Batai virus (BATV)

A strain of virus (YN92-4) was isolated from Anopheles Philippines captured in Yunnan province in 1998 by Zhang et al[20]. The isolate showed a high response against ascites fluid carrying immune activity against Bunyavirus and BATV (Table 1). Sequencing and analysis of a small segment of YN92-4 indicated that it was a BATV [21]. The full coding region of YN92-4 has been sequenced and analyzed by Wang et al.[22]. This is the first BATV strain in the world to have had its full coding region sequenced. The phylogenetic analysis of BATV based on S, M and large (L) segments showed that BATV (YN92-4) together with the prototype of BATV (MM2222) and a Japanese isolate (ON-7/B/01) are clustered in one phylogenetic group, further indicating that YN92-4 is a BATV (Figure 2). The reconstructed phylogenetic tree shows that Chinese YN92-4 and Ngari virus (a genetic reassortant virus) belong to two different phylogenetic groups, indicating that no reassortment has occurred in YN92-4 (Figure 2). A serosurvey demonstrated that the BATV specific antibody positive rate was 4.7% (5/120) in febrile patients in Xishuangbanna in Yunnan province where the virus was initially isolated, giving evidence of BATV infection in this locality [23].

BATV was first isolated from Culex pipiens in Malaysia in 1955 [2]. Additional BATV isolates have been isolated from mosquitoes, cattle, pigs and febrile patients since then [2426]. Human infections with BATV show symptoms including headache, fever and occasionally central nervous system involvement [27]. A large hemorrhagic fever (HF) outbreak occurred in 1997-1998 in eastern Africa, causing 89,000 human infections and 250 deaths [28, 29]. Analysis showed that the Ngari virus responsible for the HF outbreak is a genetic reassortant virus with S and L segments derived from the Bunyamwera virus and an M segment derived from BATV. This finding attracted great public concern worldwide [30].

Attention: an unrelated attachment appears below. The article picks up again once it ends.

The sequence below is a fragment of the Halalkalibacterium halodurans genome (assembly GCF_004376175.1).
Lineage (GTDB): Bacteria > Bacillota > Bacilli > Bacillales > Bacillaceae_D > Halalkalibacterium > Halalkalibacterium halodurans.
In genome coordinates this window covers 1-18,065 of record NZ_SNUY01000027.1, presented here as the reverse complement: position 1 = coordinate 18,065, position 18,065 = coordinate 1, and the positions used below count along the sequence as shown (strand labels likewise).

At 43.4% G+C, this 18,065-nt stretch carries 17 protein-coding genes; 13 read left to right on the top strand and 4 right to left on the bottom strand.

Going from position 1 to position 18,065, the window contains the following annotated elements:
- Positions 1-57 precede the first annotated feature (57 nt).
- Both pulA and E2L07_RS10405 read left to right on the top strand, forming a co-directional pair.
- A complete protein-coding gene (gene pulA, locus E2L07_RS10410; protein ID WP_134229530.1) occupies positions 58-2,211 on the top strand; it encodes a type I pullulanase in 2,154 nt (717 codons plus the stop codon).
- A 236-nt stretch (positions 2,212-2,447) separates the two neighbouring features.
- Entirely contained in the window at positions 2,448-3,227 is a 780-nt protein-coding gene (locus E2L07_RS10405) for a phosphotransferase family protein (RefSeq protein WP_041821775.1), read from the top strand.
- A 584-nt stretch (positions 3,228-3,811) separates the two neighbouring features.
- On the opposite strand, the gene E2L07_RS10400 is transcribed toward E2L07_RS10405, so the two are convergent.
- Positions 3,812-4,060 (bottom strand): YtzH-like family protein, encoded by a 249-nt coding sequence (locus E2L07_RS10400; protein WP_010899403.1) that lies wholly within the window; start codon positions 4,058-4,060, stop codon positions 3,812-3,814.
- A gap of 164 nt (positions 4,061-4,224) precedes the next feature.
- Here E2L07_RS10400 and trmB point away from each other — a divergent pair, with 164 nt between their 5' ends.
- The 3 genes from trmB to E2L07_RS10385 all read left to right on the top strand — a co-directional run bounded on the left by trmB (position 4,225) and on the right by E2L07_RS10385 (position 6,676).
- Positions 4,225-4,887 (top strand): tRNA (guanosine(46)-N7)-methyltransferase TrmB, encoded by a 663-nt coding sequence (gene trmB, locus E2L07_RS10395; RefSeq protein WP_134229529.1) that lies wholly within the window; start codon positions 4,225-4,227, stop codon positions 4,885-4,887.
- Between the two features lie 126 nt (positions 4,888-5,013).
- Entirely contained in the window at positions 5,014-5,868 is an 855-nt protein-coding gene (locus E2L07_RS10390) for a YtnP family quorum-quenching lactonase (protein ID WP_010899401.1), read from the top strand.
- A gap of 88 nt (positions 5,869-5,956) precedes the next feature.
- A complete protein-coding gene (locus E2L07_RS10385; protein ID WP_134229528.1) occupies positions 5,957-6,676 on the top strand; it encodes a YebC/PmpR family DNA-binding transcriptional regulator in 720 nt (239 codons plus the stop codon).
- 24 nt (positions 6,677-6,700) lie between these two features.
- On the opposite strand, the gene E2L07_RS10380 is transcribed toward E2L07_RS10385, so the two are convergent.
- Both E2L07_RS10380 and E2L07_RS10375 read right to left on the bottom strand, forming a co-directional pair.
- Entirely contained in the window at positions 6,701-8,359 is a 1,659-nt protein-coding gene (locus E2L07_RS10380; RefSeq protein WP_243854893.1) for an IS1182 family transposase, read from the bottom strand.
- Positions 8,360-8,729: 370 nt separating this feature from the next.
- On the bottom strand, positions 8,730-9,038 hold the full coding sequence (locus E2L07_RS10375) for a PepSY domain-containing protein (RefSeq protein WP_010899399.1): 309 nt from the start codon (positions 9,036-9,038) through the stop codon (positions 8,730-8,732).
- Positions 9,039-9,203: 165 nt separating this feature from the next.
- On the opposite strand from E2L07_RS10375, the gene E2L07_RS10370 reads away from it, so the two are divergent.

Chaoyang virus (CV)

This virus was first isolated from Aedes vexans in rural corrals in Chaoyang city in Liaoning province in China [31]. CV induces CPE in C6/36 cells leading to cell deformation, disordered arrangement, aggregation and death. The full coding region of CV has been sequenced and analyzed (Table 1). The genome of CV is a positive-sense single-stranded RNA molecule spanning 10308 base pairs with a single open reading frame (ORF) encoding three structural and seven nonstructural proteins. The nucleotide homology of the E gene between CV and the St. Louis encephalitis virus belonging to the JE virus group was the highest at 59.6%; that of the NS3 gene to the Kedougou virus belonging to the DENV group was the highest at 61.7% and that of the NS5 gene between CV and the Sepik virus belonging to the yellow fever (YF) group was the highest at 67.0%. The phylogenetic analysis of CV together with other flaviviruses showed that CV clusters in the mosquito-borne group but is located in different phylogenetic branches from other mosquito-borne and tick-borne forms. These findings indicate that CV is a new species of the genus Flavivirus within the Flaviviridae family [31] (Figure 3). Notably, the phylogenetic relationships of CV with other medically important flaviviruses are close, and Aedes vexans, the vector of CV, is widely distributed around the world [2]. Hence, further research on CV is highly recommended to determine its potential virulence, its ability to invade new regions and its potential public and veterinary health problems.